The Girl Behind The Mouse
When I started City Mouse Media, I had no idea what I wanted it to become. That sounds like an awful way to start a business, but I like to take a freestyle approach to things. I was ready for it to be a real trial-and-error process, and a steep learning curve. And boy, has it lived up to my expectations so far. The pandemic made it particularly difficult to know where on earth the Mouse was heading – my expertise, experience and passion are all in the theatre industry, and the industry was shut down over a year. All I knew was that I liked writing, and performing – disciplines that the government was busy labelling as ‘unviable’.
So, I started making my little brand. I loved the vibe the name gave off, but I just couldn’t quite pinpoint what that vibe was. I thought the logo was killer, but what did it stand for? Time would tell. Plans are overrated, especially in 2021.
One thing I knew for certain was that I didn’t want to show my face. There’s nothing wrong with my face – I actually think it’s quite nice. But, I didn’t know what City Mouse Media was yet, and so I didn’t want the brand to become synonymous with who I was as a person, y’know? I wanted it to be its own entity. It all made sense in my head. The case was closed: I wouldn’t show my face at all.
But, as with so many things in business, especially new business, my decision wasn’t founded on any facts. The real culprit behind my decision to remain anonymous was my imposter syndrome. That ol’ serial criminal.
Ultimately, I was insecure about being a young, female, solo entrepreneur. Even though it would be nice to imagine people’s prejudices would never get in the way of securing clients, I was worried that my face alone would automatically brand the business as ‘too inexperienced’. My imposter syndrome was a Canary-Wharf-working, espresso-drinking, blue-shirt wearing business wanker, and he was laughing me out of the office before I’d even put my bag down.
So, off City Mouse Media went into the big wide world, represented by a geometric mouse logo and expressed in collective pronouns. ‘We do the words for you’, was the slogan that boasted the business’s potential. No one needed to know the we was just a me. No one needed to know the office was just my bedroom. Ultimately, City Mouse Media will grow into a company of many (one day), and so pretending there was a team behind the work already didn’t seem totally out of place. But it wasn’t genuine.
As a business owner, I was playing a character I hadn’t even created yet. I didn’t know what City Mouse Media was, so who was I pretending to be? My imposter syndrome had made a vicious cycle, the clever bastard; I would never show my face when I was this inexperienced, and now I was trying to pretend to be a team of people who didn’t even exist – I was an undeniable fraud! And even though I was doing my best to run my business, this fact made me feel pretty crap.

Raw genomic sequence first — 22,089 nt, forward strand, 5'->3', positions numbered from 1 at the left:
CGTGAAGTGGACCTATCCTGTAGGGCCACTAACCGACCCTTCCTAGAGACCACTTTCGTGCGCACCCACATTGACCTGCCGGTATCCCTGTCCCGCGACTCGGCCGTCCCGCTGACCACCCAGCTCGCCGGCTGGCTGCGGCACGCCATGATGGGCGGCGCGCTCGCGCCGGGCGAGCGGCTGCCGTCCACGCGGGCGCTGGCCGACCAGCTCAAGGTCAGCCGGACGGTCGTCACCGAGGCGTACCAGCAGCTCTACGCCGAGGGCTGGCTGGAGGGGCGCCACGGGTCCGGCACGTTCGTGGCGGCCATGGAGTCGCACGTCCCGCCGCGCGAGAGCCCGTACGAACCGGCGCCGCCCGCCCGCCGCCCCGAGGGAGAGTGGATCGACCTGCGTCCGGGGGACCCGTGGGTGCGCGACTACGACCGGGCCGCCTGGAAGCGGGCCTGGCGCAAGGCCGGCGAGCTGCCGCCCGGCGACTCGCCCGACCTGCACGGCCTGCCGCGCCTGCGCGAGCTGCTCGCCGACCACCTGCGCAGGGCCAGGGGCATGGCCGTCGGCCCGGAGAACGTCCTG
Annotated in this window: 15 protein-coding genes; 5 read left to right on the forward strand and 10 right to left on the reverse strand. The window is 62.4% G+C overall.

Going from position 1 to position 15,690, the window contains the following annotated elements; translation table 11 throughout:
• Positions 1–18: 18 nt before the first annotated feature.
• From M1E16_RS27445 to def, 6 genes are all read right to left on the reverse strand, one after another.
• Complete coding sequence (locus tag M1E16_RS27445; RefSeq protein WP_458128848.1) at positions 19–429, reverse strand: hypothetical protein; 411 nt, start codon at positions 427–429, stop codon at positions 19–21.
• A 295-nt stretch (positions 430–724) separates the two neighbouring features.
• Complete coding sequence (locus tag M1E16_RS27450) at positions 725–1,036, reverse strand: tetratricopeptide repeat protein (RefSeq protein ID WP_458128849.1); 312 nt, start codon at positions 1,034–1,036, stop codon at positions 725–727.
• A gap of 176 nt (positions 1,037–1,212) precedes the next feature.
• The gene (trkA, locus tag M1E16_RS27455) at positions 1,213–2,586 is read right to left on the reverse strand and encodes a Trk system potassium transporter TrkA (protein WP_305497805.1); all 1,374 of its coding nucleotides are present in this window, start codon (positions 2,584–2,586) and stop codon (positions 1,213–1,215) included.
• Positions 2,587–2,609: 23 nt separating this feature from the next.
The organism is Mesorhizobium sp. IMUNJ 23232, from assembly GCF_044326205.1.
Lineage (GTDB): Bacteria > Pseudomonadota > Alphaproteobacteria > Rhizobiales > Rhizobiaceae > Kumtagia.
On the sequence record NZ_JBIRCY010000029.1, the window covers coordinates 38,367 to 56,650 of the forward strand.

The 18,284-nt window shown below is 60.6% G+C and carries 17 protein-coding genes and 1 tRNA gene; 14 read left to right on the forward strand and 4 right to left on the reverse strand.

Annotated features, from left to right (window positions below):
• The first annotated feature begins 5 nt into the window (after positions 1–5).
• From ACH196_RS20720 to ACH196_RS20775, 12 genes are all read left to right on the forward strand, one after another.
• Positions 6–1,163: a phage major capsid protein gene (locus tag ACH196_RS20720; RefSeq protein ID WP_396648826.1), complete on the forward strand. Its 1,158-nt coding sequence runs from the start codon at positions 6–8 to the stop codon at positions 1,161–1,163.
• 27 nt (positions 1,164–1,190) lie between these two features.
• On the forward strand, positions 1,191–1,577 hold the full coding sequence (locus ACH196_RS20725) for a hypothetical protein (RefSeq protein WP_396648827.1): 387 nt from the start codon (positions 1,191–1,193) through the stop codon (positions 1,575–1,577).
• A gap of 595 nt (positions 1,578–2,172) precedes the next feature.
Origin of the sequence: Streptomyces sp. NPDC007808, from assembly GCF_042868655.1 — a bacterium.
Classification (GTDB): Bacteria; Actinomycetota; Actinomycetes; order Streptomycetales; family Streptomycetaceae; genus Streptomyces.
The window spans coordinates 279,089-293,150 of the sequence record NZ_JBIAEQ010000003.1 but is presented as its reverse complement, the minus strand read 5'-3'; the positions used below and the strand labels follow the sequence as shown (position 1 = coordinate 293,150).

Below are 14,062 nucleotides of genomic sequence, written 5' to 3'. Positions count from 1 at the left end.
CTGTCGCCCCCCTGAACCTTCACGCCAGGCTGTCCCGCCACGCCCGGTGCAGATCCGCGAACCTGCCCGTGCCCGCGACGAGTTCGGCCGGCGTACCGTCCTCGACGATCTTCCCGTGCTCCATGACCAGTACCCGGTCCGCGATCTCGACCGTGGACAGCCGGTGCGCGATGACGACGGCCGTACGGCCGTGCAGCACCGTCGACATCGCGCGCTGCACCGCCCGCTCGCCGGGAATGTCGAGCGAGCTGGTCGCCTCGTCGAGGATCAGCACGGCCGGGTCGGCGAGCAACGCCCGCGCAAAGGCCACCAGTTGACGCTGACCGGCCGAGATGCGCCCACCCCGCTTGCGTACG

Sometimes it takes a kick up the arse to get you out of your comfort zone. Instagram provided just such a kick.
When Reels overtook photo content as an engagement strategy, I was shaken. What was I supposed to do now? I couldn’t dance around in front of the camera. The answer, it transpired, was nothing. I did absolutely fuck-all for my social media for a month. I didn’t post, I didn’t create, I didn’t connect with others. I just froze. And then, slowly, I thawed, and gave myself a pep talk.
You know the real irony? (Reel irony, haha.) I’m a drama student. I’ve studied acting and performance my whole life. If I’m qualified to do anything, it’s show up on camera and act like I own the screen. So my imposter syndrome relented, slowly. I was out of excuses – I might not like it, but reels was going to be my forte, and my brand was going to have my face all over it.
What I didn’t expect was the burst of motivation making reels gave me. Good things happened when I was shoved out of my comfort zone – I didn’t go viral or suddenly draw in more clients, but my imposter syndrome quietened down, finally. Why shouldn’t I be the face of my brand? It’s my face. It’s my brand. And, given that I don’t totally know where City Mouse is going in the long-term anyway, I can do whatever the hell I want.
It was a limitation no one had imposed except myself, and yet battering it down was the most freeing feeling I’d had since launching the business back in February. And, it turns out I’m a massive camera-whore. I hope you’re all prepared to see my face everywhere now.
I suppose the lesson here is obvious. Don’t be the person who tells yourself no. Be vigilant about your imposter syndrome, and know that it is a liar. Success and growth lie outside of your comfort zone, and any other nuggets of clichéd wisdom you can think of. If I can leave you with one thought, it’s that your business is yours. Be sure to make the most of that.